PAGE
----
Then verse 3, “Jesus answered and said, ‘It was neither that this man sinned, nor his parents; but it was in order that the works of God might be displayed in him.’”
He didn’t rebuke them for asking the question—He let them ask the question—and He turned it and showed them what the truth was. The truth was that God wanted His glory to be seen. He wanted those who were there to watch Jesus’s power and who He really was.
There’s a verse that I think is really interesting—Exodus 4:11. God said to Moses, “Who has made man’s mouth? Who makes him mute or deaf, or seeing or blind? Is it not I, the LORD?” Who was behind this man’s blindness? It wasn’t the parents’ fault. It wasn’t the man’s fault. It was God, who wanted to do something to demonstrate who He was to people. God intentionally made this man blind—He intentionally subjected Him to decades of life with a handicap—a disability—and the man suffered for it. We don’t like that kind of God, do we?
But the reason He did it—Jesus makes it really clear in verse 3—because God had a higher purpose in mind—to display His glory.
As I thought about it I thought, “If the man had been born whole, he would have never experienced the wonder of being healed. But he lived with this blindness for so long that when Jesus healed him, he was exuberant.” If you read the rest of the chapter, he couldn’t stop talking about it. He was jumping up and running around and telling everyone what had happened to him—and we would too; right?
Now, I want to turn this to us. What handicap were you born with that has never left you since birth? My handicap was not anything physical that could be seen or measured, like blindness or deafness. My handicap—I always felt like—was that I was shy, and I was insecure, and I was quiet, and I wasn’t comfortable with people.
I remember going through high school and noticing people who were really popular and they had fun and they talked easily, and I remember thinking, “Why can’t I be more like those people?” I tried to be different and I couldn’t break out of my shell, and it followed me all of my life. I always felt like if I didn’t have this—if I wasn’t made this way, if I wasn’t made to be cautious and quiet and think things through, if I could be more like these other people—I would be happier, I would have more fun. People would like me, I could be popular.
I remember one day years later. I was married, I had kids, and I was still struggling with this and feeling insecure—I just didn’t like the way I was. I was driving somewhere, and I just had this thought out of the blue—which of course was God Himself—the Holy Spirit—He reminded me that it was important for me to be that way. He said, “You don’t know what you escaped. You don’t know what you were saved from—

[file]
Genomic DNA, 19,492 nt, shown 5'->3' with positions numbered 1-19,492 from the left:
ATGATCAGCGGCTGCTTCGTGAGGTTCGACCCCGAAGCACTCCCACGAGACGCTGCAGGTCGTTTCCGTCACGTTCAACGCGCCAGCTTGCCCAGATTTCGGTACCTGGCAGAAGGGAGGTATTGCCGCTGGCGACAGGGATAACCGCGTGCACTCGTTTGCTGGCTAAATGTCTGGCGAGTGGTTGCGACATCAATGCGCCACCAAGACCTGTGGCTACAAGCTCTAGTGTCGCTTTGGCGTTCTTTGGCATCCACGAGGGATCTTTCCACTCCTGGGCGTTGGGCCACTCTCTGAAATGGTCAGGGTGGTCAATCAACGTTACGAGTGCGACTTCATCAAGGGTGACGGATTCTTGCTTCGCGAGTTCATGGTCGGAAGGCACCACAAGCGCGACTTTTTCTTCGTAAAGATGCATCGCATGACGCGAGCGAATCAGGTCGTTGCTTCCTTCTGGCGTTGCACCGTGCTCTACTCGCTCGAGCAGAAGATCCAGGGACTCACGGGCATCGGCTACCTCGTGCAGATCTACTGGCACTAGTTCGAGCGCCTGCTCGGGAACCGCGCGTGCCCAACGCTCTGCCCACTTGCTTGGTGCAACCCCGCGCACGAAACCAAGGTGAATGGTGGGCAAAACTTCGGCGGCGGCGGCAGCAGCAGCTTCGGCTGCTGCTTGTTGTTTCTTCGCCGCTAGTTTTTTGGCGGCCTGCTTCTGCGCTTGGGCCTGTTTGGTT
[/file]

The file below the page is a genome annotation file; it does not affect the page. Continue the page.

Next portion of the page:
—because you were not a part of that group of kids that you longed to be a part of.
I went, “Yes, Lord. You’re right.”
I shared this story with a group of women about a month and a half ago at a retreat. We all shared what our handicap was. One woman said, “I always felt like the odd person in my family, because everybody else in my family—all my other siblings were just like my parents—and I was so different from anyone else. I always felt like the odd one out. I felt like I was a mistake my whole life.”
I want you to think for a second: what were you born with that you have wished all of your life was not a part of who you are? You may never see the reason why God did this in your life this side of heaven—you may never experience dramatic healing like the man born blind—but you can know without question that God did not make a mistake in your life. You can know He meant it for your good, that the works of God might be displayed in you.
The story of the man born blind finishes with Jesus going and finding this man and asking him, “Do you believe in the Son of Man?” The blind man, who was now seeing, said, “Yes, I believe,” and he fell on his face and he worshipped Jesus.
So, my question for you and for me: will you be like the blind man, who recognized his need, who believed God intended good for him—or will you be like the disciples, who wanted control?
Bob: Well, that is Barbara Rainey with a penetrating question right there.
Dennis: That’s a good question. Frankly, I was listening to her and I was going, “Whoa.”
Bob: Yes. We all want some level of control in our lives.
Dennis: We do.
Bob: When things are out of control—nobody’s comfortable in that situation.
Dennis: Right. I got a letter from a friend who is struggling right now, and she just sent me a text to let me know that—